Former Israeli defense minister Ariel Sharon took on Time magazine in federal court today in a $50 million lawsuit for what he contends was a "blood libel" by the nation's largest news magazine.
The suit, which has produced more than 10,000 pages of documents and depositions, explores Sharon's role in the Christian Phalangists' 1982 massacre of civilian men, women and children in Lebanon's Sabra and Shatila refugee camps. Sharon was forced to resign after an Israeli commission found that he bore an "indirect responsibility" for the carnage as head of the Israeli Defense Forces, which commanded the Phalangists.
The lawsuit, pitting a cabinet minister of a major U.S. ally against one of the most influential news organizations in the country, is unprecedented.
Time magazine lawyers contend that the suit is an "attempt by a foreign politician to justify his conduct of a war" in the interest of his own political future. Sharon, now minister of industry and commerce, remains a powerful force in Israeli politics and a potential candidate for prime minister.
Sharon was minister of defense from August 1981 until February 1983. He supervised the Israeli invasion of Lebanon, citing border attacks from Palestinian forces.
The jury trial is taking place in the same federal courthouse where retired general William C. Westmoreland is battling CBS in a libel suit that is reexamining the Vietnam war.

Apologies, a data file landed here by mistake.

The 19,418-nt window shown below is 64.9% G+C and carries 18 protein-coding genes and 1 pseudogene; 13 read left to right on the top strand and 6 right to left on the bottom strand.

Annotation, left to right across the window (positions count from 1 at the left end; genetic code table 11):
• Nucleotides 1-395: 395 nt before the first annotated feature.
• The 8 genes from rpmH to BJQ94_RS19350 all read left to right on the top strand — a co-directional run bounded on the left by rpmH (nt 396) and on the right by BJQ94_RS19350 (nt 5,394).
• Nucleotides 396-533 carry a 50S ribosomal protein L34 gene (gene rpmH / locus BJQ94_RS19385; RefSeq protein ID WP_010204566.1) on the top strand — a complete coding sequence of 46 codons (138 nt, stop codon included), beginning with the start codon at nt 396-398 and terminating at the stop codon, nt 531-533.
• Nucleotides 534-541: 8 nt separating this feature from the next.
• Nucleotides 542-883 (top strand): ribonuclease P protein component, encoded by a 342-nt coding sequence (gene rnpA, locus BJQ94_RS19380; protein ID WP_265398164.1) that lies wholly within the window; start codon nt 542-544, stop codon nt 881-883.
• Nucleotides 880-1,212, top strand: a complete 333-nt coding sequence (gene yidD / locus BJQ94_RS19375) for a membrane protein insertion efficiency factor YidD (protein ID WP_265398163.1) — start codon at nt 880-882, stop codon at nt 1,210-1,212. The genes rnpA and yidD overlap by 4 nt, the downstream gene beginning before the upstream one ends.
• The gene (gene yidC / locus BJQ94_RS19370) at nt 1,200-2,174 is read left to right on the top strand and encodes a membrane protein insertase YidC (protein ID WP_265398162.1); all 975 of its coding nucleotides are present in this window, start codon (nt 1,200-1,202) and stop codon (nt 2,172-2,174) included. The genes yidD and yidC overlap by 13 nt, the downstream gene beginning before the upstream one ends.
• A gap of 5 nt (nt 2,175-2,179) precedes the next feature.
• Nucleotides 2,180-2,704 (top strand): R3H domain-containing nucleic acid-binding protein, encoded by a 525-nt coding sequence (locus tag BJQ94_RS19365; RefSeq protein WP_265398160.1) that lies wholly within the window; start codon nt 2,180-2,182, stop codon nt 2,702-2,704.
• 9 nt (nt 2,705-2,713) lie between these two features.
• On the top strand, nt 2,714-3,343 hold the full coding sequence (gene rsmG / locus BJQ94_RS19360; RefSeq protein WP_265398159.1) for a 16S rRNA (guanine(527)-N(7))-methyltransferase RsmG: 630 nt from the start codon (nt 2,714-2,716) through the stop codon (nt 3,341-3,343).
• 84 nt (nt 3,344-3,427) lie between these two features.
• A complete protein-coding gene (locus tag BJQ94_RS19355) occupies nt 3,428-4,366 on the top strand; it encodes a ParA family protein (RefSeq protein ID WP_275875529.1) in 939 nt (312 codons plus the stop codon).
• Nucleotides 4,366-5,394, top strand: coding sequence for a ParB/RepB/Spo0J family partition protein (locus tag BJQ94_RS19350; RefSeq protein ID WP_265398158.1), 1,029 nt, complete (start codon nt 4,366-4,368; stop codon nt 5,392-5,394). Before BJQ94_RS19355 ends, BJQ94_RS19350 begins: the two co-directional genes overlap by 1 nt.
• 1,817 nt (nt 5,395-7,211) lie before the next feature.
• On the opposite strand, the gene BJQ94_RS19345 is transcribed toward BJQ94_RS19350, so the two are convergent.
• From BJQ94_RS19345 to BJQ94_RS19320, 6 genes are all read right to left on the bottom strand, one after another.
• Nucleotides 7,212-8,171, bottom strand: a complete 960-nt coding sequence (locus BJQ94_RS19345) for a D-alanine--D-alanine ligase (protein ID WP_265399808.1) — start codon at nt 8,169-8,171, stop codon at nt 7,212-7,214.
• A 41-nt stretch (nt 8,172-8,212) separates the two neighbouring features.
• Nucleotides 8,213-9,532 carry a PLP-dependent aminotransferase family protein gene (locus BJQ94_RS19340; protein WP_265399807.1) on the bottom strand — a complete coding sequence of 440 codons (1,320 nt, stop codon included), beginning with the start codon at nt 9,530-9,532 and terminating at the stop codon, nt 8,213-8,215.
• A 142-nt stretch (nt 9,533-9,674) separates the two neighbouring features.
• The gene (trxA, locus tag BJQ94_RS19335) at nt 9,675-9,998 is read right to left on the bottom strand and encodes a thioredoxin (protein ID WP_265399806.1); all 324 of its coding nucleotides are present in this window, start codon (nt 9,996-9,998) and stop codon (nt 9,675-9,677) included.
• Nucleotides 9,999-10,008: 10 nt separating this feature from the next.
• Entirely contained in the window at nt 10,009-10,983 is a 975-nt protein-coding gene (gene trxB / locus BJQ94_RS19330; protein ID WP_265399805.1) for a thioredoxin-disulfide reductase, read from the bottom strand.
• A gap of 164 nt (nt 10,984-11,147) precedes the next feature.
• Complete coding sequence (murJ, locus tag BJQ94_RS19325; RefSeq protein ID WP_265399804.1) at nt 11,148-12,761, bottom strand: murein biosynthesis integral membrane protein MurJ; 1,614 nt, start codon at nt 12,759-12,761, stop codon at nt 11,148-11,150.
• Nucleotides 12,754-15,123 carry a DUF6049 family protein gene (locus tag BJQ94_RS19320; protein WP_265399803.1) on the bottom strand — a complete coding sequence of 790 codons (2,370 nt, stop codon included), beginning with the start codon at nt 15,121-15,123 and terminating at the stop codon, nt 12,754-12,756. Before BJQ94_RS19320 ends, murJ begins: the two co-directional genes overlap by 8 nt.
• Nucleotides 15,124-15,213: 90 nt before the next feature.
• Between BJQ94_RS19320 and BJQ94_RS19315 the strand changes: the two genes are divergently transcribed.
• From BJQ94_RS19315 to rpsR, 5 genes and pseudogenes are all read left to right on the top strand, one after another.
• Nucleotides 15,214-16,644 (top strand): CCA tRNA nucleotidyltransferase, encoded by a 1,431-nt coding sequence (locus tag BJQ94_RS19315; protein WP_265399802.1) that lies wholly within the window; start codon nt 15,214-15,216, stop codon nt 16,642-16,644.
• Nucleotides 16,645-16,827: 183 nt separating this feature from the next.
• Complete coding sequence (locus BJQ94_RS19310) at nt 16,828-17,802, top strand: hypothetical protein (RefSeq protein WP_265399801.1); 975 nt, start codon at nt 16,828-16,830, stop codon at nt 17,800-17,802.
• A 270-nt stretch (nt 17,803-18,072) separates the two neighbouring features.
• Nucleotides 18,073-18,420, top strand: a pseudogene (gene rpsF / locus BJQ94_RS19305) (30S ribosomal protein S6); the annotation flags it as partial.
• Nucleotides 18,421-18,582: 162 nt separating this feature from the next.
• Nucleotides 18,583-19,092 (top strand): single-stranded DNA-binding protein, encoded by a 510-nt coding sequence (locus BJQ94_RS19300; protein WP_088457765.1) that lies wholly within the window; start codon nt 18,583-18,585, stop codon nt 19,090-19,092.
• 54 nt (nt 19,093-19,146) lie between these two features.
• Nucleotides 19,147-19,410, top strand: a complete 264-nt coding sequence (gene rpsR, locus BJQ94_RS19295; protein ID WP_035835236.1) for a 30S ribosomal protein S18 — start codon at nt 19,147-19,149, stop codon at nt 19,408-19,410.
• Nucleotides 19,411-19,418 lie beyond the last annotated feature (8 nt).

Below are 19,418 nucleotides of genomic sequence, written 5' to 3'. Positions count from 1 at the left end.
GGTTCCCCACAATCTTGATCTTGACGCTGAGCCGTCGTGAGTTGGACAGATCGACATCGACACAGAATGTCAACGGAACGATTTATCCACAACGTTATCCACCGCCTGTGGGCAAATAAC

It involves two powerful New York firms and their leading "superlawyers," Thomas D. Barr of Cravath, Swaine & Moore, who defended IBM in a landmark antitrust case and who represents Time, and Milton S. Gould of Shea & Gould, who has taken on Sharon's case at no charge. Cravath, Swaine & Moore also is defending CBS against Westmoreland.
The combative Sharon says Time libeled him in a February 1983 cover story on the Israeli commission by reporting that he had "discussed" with Phalangist leaders "the need for the Phalangists to take revenge for the assassination of Lebanese President-elect Bashir Gemayel."
According to Time, the discussions took place during a visit by Sharon to the Gemayel family to express his condolences. Time said the information was contained in a secret appendix to the report of the Kahan Commission, the Israeli tribunal that investigated the incidents.
Sharon denies that the discussions ever took place, says he had no idea that the Phalangists would massacre civilians and contends that the secret appendix contains no such information.
The Time article, Gould said in his opening argument today, amounts to accusing a man who is "a hero in his own country" of committing "mass murder."
A "blood libel" refers to the medieval accusations against Jews that they murdered Christian children to obtain blood for religious ceremonies, and Sharon's use of the term to describe the case illustrates the degree of emotion it has prompted here and in Israel. Sharon also has sued Time in an Israeli court.
Sharon, a burly, silver-haired figure who sat in the front row of the courtroom today, has rounded up a list of character witnesses, including U.S. Sen. Alfonse M. D'Amato (R-N.Y.), Manhattan District Attorney Robert Morgenthau, retired Navy admiral Elmo Zumwalt, author Leon Uris and civil rights activist Bayard Rustin.
Time's attorneys say their case is made more difficult by the refusal of the Israeli government, on security grounds, to release the contents of the secret appendix or to allow key Israeli military and intelligence officials to testify.
The Israeli government "has attempted to erect an impregnable wall of silence around its own conduct and Minister Sharon's," Time's lawyers asserted.